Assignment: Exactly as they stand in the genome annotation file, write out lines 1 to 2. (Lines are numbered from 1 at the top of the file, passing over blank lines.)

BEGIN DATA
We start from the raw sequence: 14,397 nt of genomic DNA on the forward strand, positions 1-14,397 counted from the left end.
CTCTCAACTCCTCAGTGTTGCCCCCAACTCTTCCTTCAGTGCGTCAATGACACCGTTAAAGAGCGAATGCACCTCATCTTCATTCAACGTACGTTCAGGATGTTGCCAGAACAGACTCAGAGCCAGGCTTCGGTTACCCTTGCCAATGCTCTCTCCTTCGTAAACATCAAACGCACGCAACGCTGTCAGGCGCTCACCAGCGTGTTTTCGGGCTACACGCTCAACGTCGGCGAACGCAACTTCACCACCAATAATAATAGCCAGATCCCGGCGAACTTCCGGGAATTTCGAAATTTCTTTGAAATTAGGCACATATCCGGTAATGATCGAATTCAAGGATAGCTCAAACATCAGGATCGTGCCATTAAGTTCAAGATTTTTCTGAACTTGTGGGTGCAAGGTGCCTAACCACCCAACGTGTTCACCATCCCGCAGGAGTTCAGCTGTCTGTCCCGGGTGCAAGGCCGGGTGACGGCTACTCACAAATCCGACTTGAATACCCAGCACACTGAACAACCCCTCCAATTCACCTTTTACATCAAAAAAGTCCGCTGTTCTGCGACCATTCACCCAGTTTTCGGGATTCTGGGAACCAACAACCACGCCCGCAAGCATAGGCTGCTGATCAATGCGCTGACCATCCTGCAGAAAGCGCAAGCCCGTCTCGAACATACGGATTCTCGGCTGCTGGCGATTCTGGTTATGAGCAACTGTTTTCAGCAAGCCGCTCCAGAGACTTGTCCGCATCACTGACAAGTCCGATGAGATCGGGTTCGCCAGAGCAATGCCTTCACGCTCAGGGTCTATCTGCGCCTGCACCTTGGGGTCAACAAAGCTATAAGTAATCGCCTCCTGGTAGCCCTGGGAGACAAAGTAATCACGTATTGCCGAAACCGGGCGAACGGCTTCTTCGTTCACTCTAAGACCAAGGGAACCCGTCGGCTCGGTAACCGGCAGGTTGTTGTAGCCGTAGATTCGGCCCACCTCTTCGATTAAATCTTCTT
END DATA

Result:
We start from the raw sequence: 14,397 nt of genomic DNA on the forward strand, positions 1-14,397 counted from the left end.
CTCTCAACTCCTCAGTGTTGCCCCCAACTCTTCCTTCAGTGCGTCAATGACACCGTTAAAGAGCGAATGCACCTCATCTTCATTCAACGTACGTTCAGGATGTTGCCAGAACAGACTCAGAGCCAGGCTTCGGTTACCCTTGCCAATGCTCTCTCCTTCGTAAACATCAAACGCACGCAACGCTGTCAGGCGCTCACCAGCGTGTTTTCGGGCTACACGCTCAACGTCGGCGAACGCAACTTCACCACCAATAATAATAGCCAGATCCCGGCGAACTTCCGGGAATTTCGAAATTTCTTTGAAATTAGGCACATATCCGGTAATGATCGAATTCAAGGATAGCTCAAACATCAGGATCGTGCCATTAAGTTCAAGATTTTTCTGAACTTGTGGGTGCAAGGTGCCTAACCACCCAACGTGTTCACCATCCCGCAGGAGTTCAGCTGTCTGTCCCGGGTGCAAGGCCGGGTGACGGCTACTCACAAATCCGACTTGAATACCCAGCACACTGAACAACCCCTCCAATTCACCTTTTACATCAAAAAAGTCCGCTGTTCTGCGACCATTCACCCAGTTTTCGGGATTCTGGGAACCAACAACCACGCCCGCAAGCATAGGCTGCTGATCAATGCGCTGACCATCCTGCAGAAAGCGCAAGCCCGTCTCGAACATACGGATTCTCGGCTGCTGGCGATTCTGGTTATGAGCAACTGTTTTCAGCAAGCCGCTCCAGAGACTTGTCCGCATCACTGACAAGTCCGATGAGATCGGGTTCGCCAGAGCAATGCCTTCACGCTCAGGGTCTATCTGCGCCTGCACCTTGGGGTCAACAAAGCTATAAGTAATCGCCTCCTGGTAGCCCTGGGAGACAAAGTAATCACGTATTGCCGAAACCGGGCGAACGGCTTCTTCGTTCACTCTAAGACCAAGGGAACCCGTCGGCTCGGTAACCGGCAGGTTGTTGTAGCCGTAGATTCGGCCCACCTCTTCGATTAAATCTTCTT